We then faced a choice between expanding the mandate of local managers or hiring common multinational managers to manage global equities and bonds for each plan. We decided on the latter, for the following reasons:

q hiring the best manager from a global universe can be expected to provide betterperformance;

q costs can be reduced when assets are aggregated for fee calculations;

q although tracking must be conducted from each fund’s perspective, oversight is reduced;

q leverage on the manager is enhanced; and

q use of common managers will facilitate cross-country consolidation when the laws eventually permit it.

Cultural barriers need to be overcome. Diversification away from local securities and managers is often resisted by local trustees, especially when performance has been adequate. Training on the merits of international diversification and understanding of local sensitivities may be time-consuming, but they are essential. Use of outside investment consultants may help educate trustees.

We do not suggest that global investments should replace domestic ones. Some countries require pension funds to invest a percentage of their assets in domestic securities. There are sound management reasons for a pension fund to invest much of its assets locally. Local equity, bond or real estate managers are generally best qualified for these assignments.

Like many sponsors, we use the same auditors and actuaries around the world. Use of a common custodian would offer similar advantages but our experience is that custodians are more advanced in some countries than others. It can thus be expensive and cumbersome to implement global custody schemes.

Merging pension plans goes beyond organising an asset-pooling vehicle. It involves merging the assets and liabilities of separate plans under one trust deed. The advantages are compelling, leading Monsanto to merge plans in every country were there were separate plans. Nevertheless, the process is complex. A merged plan saves on actuarial costs through combined valuation and fee aggregation. It also leads to consistent valuation of liabilities and coherent funding practices. This is in the interests of both sponsor and members.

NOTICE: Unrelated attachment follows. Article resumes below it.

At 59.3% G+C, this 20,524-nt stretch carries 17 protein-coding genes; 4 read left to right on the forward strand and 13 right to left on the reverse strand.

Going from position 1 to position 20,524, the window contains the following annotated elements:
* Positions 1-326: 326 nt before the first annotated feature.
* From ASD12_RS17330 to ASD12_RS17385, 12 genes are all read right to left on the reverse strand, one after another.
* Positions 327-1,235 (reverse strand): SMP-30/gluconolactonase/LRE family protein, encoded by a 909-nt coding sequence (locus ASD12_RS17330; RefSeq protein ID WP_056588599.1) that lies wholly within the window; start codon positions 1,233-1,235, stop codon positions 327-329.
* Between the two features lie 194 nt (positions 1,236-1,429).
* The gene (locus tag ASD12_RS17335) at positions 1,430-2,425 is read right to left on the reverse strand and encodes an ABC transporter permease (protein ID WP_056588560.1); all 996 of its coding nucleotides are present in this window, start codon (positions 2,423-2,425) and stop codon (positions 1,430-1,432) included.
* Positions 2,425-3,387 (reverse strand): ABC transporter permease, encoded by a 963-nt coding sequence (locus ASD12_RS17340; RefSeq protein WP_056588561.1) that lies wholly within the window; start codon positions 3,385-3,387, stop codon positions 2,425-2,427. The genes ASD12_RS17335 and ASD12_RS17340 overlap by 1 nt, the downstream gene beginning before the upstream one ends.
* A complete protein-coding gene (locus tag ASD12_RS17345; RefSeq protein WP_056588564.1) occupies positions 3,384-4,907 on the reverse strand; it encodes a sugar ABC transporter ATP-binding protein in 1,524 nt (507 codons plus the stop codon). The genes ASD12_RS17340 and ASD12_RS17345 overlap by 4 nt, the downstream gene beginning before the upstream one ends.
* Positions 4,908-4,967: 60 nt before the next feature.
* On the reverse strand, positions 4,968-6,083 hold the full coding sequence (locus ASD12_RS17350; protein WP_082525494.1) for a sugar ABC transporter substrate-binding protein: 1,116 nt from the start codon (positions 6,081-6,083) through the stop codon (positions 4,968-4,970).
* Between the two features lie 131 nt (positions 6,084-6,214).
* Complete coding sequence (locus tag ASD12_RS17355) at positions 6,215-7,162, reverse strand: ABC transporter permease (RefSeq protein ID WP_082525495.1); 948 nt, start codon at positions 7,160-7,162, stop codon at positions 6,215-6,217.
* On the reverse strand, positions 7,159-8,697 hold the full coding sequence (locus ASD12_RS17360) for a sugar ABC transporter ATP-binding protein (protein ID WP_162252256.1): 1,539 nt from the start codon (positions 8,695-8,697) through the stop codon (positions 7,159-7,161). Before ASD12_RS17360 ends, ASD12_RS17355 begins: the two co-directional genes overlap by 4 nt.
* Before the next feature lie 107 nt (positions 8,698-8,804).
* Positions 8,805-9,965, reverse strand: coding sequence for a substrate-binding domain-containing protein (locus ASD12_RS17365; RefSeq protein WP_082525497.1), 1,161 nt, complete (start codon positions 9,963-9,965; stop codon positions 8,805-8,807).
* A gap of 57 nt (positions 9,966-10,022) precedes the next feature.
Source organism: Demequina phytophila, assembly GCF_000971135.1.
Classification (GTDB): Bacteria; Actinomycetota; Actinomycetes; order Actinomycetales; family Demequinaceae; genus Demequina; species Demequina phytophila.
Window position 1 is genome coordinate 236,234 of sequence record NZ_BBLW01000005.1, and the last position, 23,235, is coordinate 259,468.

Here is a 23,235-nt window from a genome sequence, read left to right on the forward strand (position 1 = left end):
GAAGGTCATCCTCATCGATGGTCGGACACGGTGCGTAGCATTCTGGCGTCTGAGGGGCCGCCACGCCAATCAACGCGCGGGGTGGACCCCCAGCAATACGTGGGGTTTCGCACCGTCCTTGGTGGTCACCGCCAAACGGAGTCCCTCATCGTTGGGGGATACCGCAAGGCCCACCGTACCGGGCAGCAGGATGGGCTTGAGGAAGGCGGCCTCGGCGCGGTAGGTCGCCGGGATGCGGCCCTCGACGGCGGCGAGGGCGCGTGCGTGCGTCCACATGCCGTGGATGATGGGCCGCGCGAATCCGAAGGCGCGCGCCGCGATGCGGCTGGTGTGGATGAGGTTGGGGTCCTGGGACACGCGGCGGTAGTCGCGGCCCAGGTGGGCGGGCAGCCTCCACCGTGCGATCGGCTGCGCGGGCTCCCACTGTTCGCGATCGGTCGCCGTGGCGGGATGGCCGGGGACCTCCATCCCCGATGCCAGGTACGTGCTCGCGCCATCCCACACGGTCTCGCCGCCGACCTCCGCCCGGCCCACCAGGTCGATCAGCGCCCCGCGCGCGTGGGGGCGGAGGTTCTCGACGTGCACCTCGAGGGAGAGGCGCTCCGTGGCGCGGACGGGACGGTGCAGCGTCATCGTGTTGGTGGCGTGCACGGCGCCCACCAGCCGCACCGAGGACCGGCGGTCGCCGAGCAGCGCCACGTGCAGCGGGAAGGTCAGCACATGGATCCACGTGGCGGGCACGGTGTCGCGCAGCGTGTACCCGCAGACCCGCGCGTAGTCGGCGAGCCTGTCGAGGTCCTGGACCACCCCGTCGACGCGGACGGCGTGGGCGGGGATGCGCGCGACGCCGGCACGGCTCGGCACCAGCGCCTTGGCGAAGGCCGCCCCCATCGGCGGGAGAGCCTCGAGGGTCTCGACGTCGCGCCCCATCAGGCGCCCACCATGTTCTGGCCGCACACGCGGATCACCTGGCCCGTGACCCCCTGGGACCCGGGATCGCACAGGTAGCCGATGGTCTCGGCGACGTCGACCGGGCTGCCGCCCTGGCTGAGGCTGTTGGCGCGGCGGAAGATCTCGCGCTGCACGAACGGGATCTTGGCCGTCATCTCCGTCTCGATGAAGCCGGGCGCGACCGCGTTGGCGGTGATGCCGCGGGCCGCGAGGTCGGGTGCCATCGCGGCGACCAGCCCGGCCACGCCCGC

Potentially, plan merger can also reduce contributions if funding levels differ. If, for example, liabilities are 150% funded in one plan and 100% in another, future contributions may be needed for the latter. Merging the plans may alleviate that need.

An additional advantage is to streamline practices on benefit improvements. Decentralised plans tend to use surpluses to improve benefits. The corporate approach may instead be to use surpluses to manage contribution rates, leaving the benefit aspects to be determined by competitive practice. Merging plans is likely to help enforce the corporate approach. Plan merger does not imply that the benefits of the former separate plan members need to be harmonised.

Legitimate fiduciary and management questions need to be addressed in consolidating plans:

q Should trustees of an over-funded plan approve a merger with an under-funded one?

q Do benefit improvements or benefit programmes need to be harmonised for new entrants?

q The new trustee board must be representative but also manageable and efficient. How will it be composed?

q Who will decide on service providers?

q How is communication with members to be handled, especially when unions are involved?

q How will management trustees resolve the potential conflict of representing both sponsor and members?

There is no single answer to all these questions. Surplus dilution is probably the most sensitive issue. The sponsors may have to provide members of better-funded plans with an undertaking that their benefits will continue to be fully funded.

The appointment of outside counsel to the trustees (as distinct from sponsor counsel) may be required to help trustees discharge their responsibilities in total independence.